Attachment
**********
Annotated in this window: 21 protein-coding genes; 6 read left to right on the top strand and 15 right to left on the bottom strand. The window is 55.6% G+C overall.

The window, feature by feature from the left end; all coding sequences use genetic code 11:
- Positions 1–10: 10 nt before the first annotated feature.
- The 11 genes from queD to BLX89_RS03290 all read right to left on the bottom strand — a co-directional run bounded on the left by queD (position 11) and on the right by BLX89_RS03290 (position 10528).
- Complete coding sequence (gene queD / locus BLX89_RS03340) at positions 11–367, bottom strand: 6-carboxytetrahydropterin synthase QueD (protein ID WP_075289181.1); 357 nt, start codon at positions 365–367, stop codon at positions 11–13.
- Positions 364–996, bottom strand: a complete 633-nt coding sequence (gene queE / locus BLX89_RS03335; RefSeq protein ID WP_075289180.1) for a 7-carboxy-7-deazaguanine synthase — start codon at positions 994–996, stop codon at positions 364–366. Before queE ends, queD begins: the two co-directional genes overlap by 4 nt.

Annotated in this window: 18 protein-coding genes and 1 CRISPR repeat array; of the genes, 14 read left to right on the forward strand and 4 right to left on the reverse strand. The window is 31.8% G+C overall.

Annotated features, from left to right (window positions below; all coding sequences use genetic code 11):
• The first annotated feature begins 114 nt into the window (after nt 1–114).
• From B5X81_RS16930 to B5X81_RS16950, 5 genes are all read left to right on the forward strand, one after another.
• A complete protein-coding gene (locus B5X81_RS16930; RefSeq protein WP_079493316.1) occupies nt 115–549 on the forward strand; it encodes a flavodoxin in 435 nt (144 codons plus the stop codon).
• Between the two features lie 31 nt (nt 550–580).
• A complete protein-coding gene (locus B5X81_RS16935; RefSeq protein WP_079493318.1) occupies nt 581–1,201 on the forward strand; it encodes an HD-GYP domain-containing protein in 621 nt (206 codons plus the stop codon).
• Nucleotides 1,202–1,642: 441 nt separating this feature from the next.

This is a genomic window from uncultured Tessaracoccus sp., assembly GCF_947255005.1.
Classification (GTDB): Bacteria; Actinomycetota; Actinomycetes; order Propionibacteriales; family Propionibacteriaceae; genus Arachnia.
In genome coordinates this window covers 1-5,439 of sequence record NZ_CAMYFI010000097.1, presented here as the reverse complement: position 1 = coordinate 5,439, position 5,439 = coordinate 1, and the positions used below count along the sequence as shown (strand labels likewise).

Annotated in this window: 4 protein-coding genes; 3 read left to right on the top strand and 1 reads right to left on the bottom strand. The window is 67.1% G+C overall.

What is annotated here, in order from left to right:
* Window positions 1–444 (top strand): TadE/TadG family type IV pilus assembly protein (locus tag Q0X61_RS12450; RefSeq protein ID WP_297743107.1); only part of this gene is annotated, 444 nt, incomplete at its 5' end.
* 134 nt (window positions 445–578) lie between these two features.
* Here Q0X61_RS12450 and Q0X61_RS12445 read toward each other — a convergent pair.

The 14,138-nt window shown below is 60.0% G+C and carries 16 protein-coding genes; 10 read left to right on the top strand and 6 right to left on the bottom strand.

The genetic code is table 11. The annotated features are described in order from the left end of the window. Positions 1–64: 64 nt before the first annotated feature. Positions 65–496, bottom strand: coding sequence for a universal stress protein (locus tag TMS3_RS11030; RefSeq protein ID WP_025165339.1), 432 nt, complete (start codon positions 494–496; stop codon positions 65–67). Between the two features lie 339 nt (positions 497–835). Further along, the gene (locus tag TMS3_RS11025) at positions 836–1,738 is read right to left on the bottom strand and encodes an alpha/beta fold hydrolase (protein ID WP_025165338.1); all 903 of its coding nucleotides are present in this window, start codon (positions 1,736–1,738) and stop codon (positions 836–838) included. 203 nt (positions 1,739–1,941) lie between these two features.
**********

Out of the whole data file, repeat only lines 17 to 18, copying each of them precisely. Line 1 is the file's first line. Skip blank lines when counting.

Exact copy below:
In genome coordinates this window covers 1-5,439 of sequence record NZ_CAMYFI010000097.1, presented here as the reverse complement: position 1 = coordinate 5,439, position 5,439 = coordinate 1, and the positions used below count along the sequence as shown (strand labels likewise).

Annotated in this window: 4 protein-coding genes; 3 read left to right on the top strand and 1 reads right to left on the bottom strand. The window is 67.1% G+C overall.